Fentanyl is a powerful morphine-like pain reliever. It may be given to children using a puffer (mucosal atomiser) device into the nose. This needle-free method of strong pain relief is gaining popularity in emergency departments. Intranasal fentanyl could also be used for painful procedures that currently receive very little pain relief. Examples include a meningitis test (lumbar puncture), urinary catheter for urine infections (urinary catheter), or placing a tube from nose to the stomach (nasogastric). Randomized controlled trials are required to confirm and quantify the benefit. These trials will also facilitate cost effectiveness analyses and add to safety data. Published research will facilitate practice change by making people aware of this tolerable, probably effective, and most likely cost-effective intervention.
For fentanyl the best dose or concentration to give nasally is unclear, and we have little information for very young children. Fentanyl’s effect is related to concentration achieved at the target organ (brain), which is dependant upon dose, delivery method, age, sex, time of procedure, absorption and each individuals ability to handle the medication (determined by genetics). The method to determine this information in children is using a population pharmacokinetic pharmacodynamic approach (population PKPD), recommended by the US Food and Drug Administration (FDA). Once the PKPD data has been collected, modelling may be performed to estimate optimal dose, concentration and timing.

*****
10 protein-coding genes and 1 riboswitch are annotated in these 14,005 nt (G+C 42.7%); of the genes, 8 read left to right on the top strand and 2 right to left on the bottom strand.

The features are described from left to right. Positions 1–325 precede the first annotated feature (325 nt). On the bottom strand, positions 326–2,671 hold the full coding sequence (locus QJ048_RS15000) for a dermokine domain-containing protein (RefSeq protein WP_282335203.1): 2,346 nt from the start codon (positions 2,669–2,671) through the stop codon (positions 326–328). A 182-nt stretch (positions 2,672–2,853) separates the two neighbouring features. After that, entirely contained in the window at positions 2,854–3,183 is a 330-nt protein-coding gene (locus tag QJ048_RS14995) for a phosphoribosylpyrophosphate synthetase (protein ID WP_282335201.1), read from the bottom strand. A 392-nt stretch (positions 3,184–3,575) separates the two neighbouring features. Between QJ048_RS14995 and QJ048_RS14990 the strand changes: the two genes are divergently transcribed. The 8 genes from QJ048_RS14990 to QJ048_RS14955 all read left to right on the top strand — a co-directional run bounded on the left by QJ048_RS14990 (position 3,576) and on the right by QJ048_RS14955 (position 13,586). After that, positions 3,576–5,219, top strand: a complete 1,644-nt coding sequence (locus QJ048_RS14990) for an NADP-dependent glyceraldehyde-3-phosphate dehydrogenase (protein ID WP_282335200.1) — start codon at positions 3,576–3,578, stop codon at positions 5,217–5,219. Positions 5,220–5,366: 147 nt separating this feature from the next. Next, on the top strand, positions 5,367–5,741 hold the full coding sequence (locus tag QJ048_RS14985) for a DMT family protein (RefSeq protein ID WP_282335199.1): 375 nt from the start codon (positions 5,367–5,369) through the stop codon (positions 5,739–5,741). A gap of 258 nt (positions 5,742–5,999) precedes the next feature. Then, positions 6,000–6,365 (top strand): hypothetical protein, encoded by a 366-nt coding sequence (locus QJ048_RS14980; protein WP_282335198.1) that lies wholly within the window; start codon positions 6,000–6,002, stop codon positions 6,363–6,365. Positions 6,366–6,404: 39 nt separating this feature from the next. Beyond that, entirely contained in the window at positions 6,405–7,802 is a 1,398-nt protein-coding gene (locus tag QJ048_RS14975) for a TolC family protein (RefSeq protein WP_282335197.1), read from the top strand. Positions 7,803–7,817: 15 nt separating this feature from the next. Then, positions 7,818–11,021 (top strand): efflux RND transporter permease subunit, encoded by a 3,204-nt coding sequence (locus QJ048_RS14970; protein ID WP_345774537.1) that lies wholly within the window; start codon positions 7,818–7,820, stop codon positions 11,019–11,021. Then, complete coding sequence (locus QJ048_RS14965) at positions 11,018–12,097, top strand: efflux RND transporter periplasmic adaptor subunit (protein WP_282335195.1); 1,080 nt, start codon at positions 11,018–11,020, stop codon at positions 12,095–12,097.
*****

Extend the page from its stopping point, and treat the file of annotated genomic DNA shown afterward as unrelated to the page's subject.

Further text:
The PUFFIN studies include randomised controlled trials, quality assurance projects and drug studies. Each study has its own goals but is designed so that results of may be combined using population PKPD. The pilot study will study 10 children and establish laboratory assays, test the feasibility of data collection and validity of pain measurement. Once the pilot is complete, further funding will be sought.
Dr David Herd
A/Prof Carl Kirkpatrick
A/Prof Bruce Charles
Dr Ross Norris